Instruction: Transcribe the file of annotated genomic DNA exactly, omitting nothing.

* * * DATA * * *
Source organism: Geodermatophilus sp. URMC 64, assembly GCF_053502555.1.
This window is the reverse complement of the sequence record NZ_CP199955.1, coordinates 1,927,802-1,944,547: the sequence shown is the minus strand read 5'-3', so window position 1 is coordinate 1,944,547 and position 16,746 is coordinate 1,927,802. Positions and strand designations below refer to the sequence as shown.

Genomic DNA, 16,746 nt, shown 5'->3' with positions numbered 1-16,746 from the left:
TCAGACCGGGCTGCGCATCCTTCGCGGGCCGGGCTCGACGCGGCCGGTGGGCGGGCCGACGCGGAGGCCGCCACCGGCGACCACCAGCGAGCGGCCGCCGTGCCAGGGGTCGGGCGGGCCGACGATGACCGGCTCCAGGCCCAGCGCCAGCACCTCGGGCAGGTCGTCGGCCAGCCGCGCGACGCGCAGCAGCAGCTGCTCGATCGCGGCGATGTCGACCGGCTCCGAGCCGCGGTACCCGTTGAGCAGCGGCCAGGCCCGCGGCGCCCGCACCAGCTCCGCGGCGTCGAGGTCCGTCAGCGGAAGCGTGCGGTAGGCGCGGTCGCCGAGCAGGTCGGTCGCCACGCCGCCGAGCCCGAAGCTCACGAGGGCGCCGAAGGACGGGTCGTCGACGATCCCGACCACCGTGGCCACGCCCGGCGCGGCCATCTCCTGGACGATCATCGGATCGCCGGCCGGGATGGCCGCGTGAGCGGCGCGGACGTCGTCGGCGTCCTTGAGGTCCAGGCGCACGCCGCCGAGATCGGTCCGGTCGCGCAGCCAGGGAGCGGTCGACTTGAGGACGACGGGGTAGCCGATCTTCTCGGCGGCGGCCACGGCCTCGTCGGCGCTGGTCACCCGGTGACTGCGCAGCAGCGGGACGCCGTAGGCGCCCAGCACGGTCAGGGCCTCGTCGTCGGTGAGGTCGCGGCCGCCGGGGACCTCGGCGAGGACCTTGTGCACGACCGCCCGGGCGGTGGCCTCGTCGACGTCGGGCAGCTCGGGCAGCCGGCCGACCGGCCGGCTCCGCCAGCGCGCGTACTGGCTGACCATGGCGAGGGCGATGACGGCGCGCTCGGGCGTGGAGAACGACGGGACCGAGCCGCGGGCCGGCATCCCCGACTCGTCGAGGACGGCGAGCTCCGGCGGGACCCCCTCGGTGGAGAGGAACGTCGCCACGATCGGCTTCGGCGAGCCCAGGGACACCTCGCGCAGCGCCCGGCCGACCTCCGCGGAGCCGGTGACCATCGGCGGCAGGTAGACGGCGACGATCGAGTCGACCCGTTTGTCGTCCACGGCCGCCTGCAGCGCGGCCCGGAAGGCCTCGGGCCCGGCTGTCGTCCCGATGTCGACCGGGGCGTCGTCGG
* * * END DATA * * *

Source organism: Geodermatophilus sp. URMC 64, assembly GCF_053502555.1.
This window is the reverse complement of the sequence record NZ_CP199955.1, coordinates 1,927,802-1,944,547: the sequence shown is the minus strand read 5'-3', so window position 1 is coordinate 1,944,547 and position 16,746 is coordinate 1,927,802. Positions and strand designations below refer to the sequence as shown.

Genomic DNA, 16,746 nt, shown 5'->3' with positions numbered 1-16,746 from the left:
TCAGACCGGGCTGCGCATCCTTCGCGGGCCGGGCTCGACGCGGCCGGTGGGCGGGCCGACGCGGAGGCCGCCACCGGCGACCACCAGCGAGCGGCCGCCGTGCCAGGGGTCGGGCGGGCCGACGATGACCGGCTCCAGGCCCAGCGCCAGCACCTCGGGCAGGTCGTCGGCCAGCCGCGCGACGCGCAGCAGCAGCTGCTCGATCGCGGCGATGTCGACCGGCTCCGAGCCGCGGTACCCGTTGAGCAGCGGCCAGGCCCGCGGCGCCCGCACCAGCTCCGCGGCGTCGAGGTCCGTCAGCGGAAGCGTGCGGTAGGCGCGGTCGCCGAGCAGGTCGGTCGCCACGCCGCCGAGCCCGAAGCTCACGAGGGCGCCGAAGGACGGGTCGTCGACGATCCCGACCACCGTGGCCACGCCCGGCGCGGCCATCTCCTGGACGATCATCGGATCGCCGGCCGGGATGGCCGCGTGAGCGGCGCGGACGTCGTCGGCGTCCTTGAGGTCCAGGCGCACGCCGCCGAGATCGGTCCGGTCGCGCAGCCAGGGAGCGGTCGACTTGAGGACGACGGGGTAGCCGATCTTCTCGGCGGCGGCCACGGCCTCGTCGGCGCTGGTCACCCGGTGACTGCGCAGCAGCGGGACGCCGTAGGCGCCCAGCACGGTCAGGGCCTCGTCGTCGGTGAGGTCGCGGCCGCCGGGGACCTCGGCGAGGACCTTGTGCACGACCGCCCGGGCGGTGGCCTCGTCGACGTCGGGCAGCTCGGGCAGCCGGCCGACCGGCCGGCTCCGCCAGCGCGCGTACTGGCTGACCATGGCGAGGGCGATGACGGCGCGCTCGGGCGTGGAGAACGACGGGACCGAGCCGCGGGCCGGCATCCCCGACTCGTCGAGGACGGCGAGCTCCGGCGGGACCCCCTCGGTGGAGAGGAACGTCGCCACGATCGGCTTCGGCGAGCCCAGGGACACCTCGCGCAGCGCCCGGCCGACCTCCGCGGAGCCGGTGACCATCGGCGGCAGGTAGACGGCGACGATCGAGTCGACCCGTTTGTCGTCCACGGCCGCCTGCAGCGCGGCCCGGAAGGCCTCGGGCCCGGCTGTCGTCCCGATGTCGACCGGGGCGTCGTCGG